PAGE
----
I’ve always loved sewing on treadle sewing machines. Electric machines just don’t have the speed control, power at low speeds, and built-in foot massage you get while sewing with a treadle sewing machine. Except for my serger and cover stitch machines, I almost always use treadle sewing machines.
I’ve thought it would be cool to have a treadle serger, too. Not only so I could use it when the power was out, but also to have the slower speed and better speed control for tricky curves, which I can never manage to sew perfectly on a high speed electric serger. And you know, just for fun. We all need more fun these days.
I did try removing the motor belt from my old serger, and I ran a treadle belt over the hand wheel. It sort of worked, but the belt slipped a lot, so I gave up on that idea.
I was excited when I stumbled across a Baby Lock BL3-407 vintage three-thread overlock machine from the 1970’s. It has a removable belt cover that can be taken off to expose the belt groove on the hand wheel. The groove sticks out past the edge of the body of the machine so you can easily power it with a treadle belt.
I made a wooden platform to go over the hole in my treadle table, removed the rubber feet on the serger, and screwed the machine directly to the platform with the screws from the feet. I made the platform tall enough that I could use the same belt I use with my sewing machine without removing or adjusting the belt.
In case you are wondering about the clear belt, it’s aquarium tubing. I’ve found I prefer it to the leather belts. It’s grippy and just a little stretchy, which allows the same belt to be used with multiple machines that are not exactly the same height. It’s perfect for my MUTT (multi use treadle top).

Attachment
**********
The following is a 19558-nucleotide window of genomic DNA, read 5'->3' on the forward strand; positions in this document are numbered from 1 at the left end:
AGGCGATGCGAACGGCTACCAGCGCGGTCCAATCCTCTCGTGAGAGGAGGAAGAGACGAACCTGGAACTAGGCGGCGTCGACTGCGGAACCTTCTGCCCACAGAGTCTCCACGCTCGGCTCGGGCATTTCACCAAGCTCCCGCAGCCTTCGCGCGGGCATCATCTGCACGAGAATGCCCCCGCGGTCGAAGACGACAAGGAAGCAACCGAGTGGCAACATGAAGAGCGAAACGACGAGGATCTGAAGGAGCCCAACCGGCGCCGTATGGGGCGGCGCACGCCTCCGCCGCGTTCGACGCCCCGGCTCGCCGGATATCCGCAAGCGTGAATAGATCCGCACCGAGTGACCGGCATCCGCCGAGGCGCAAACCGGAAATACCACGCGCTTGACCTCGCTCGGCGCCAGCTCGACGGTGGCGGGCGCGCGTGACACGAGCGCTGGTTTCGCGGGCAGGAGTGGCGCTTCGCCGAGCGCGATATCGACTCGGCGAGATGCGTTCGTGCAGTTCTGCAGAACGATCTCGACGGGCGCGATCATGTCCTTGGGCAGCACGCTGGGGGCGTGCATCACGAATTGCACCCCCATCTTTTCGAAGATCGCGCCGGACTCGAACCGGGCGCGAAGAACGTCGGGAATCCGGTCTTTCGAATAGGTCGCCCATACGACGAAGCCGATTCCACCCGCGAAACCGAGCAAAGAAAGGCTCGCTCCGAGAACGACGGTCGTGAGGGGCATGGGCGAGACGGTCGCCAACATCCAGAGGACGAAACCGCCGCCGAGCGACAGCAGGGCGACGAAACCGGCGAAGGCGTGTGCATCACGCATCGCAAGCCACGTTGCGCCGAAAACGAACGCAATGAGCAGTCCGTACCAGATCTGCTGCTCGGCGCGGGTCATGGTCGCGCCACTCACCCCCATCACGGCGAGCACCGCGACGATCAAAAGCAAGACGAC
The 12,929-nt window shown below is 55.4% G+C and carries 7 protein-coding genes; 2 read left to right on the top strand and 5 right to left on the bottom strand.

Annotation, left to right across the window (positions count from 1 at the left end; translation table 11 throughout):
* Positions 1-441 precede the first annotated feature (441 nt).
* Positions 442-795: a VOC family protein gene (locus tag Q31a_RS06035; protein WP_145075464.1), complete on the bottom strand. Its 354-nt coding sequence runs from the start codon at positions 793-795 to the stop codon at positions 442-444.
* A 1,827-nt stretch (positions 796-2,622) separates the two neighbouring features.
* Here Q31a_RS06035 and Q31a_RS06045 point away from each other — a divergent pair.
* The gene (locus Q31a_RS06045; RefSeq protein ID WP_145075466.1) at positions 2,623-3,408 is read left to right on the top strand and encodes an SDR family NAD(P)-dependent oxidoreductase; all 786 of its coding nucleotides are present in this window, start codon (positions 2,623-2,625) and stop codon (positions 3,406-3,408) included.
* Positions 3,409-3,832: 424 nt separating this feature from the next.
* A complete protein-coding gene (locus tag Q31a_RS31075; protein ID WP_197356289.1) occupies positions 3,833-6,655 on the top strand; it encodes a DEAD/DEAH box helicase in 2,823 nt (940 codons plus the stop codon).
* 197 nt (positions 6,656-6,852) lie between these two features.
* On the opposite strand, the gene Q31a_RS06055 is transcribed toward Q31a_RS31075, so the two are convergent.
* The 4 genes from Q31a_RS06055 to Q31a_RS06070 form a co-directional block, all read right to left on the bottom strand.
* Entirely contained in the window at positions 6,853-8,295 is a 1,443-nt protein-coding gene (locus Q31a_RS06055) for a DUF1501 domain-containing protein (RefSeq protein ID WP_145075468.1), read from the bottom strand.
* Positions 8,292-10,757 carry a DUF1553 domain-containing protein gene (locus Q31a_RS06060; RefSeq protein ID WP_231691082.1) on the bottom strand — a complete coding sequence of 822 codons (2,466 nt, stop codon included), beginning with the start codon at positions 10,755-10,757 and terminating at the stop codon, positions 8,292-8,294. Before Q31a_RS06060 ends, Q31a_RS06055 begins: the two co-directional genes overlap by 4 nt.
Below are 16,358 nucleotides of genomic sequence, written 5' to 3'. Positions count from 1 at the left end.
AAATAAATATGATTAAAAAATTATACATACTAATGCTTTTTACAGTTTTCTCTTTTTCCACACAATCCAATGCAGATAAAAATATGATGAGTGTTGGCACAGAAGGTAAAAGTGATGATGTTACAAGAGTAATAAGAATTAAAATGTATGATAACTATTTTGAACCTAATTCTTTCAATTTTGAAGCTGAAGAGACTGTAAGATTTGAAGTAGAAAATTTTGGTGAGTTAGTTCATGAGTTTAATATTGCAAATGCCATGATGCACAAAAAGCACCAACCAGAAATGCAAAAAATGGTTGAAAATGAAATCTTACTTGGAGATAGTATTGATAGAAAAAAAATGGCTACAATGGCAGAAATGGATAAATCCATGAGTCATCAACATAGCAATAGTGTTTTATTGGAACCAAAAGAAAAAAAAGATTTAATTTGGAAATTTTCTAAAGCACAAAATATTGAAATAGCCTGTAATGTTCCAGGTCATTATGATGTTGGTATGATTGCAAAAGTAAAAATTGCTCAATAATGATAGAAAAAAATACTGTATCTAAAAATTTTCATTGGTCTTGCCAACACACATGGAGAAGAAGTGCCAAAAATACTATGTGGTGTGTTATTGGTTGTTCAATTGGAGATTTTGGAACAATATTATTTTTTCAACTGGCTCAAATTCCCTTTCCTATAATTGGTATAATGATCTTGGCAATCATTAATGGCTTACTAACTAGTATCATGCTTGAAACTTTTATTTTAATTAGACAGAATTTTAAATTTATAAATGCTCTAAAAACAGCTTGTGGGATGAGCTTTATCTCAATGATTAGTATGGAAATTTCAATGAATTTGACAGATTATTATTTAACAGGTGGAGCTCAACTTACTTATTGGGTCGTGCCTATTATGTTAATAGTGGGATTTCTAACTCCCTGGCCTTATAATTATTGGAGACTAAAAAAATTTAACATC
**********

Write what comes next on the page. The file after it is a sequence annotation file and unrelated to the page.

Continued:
I gave my treadle serger a good test by using it to make two pairs of jeans. Aside from the fact that the knife doesn’t lift very high and I had to hammer and pre-trim the seam allowance on the bulky seam intersections and pocket areas of the side seams, it worked great. The pre-trimming isn’t a big deal, since I seem to remember I had to do that with my other sergers too when sewing jeans out of heavier weight denim.
I might be using this machine on a regular basis, and not just when the power is out. It was pretty fun to treadle.
It makes nice stitches:
I can’t stand flimsy plastic modern sewing machines, but I’d never wanted a vintage serger before since they don’t have differential feed. I do like how sturdy and mostly metal this vintage serger is. I figured maybe I would use the vintage Baby Lock serger just for wovens, and leave my modern Juki MO-654DE set up with ball point needles for knits.
A little side note: When I experimented with using the vintage serger on knits, I found that reducing the presser foot tension to a very light setting let me sew knits without stretching out the fabric too much. I realized that I (and I suspect most other sewers, too, since I haven’t come across this advice anywhere) have been overusing differential feed on knits.
When you turn up the differential feed, it has the effect of increasing the needle thread tension, making your stitches more likely to break when you stretch your seam. Not what you want on stretchy knit fabrics! So reduce the presser foot pressure first, and then you won’t need to turn up the differential feed as far, which will give you a stretchier, stronger seam.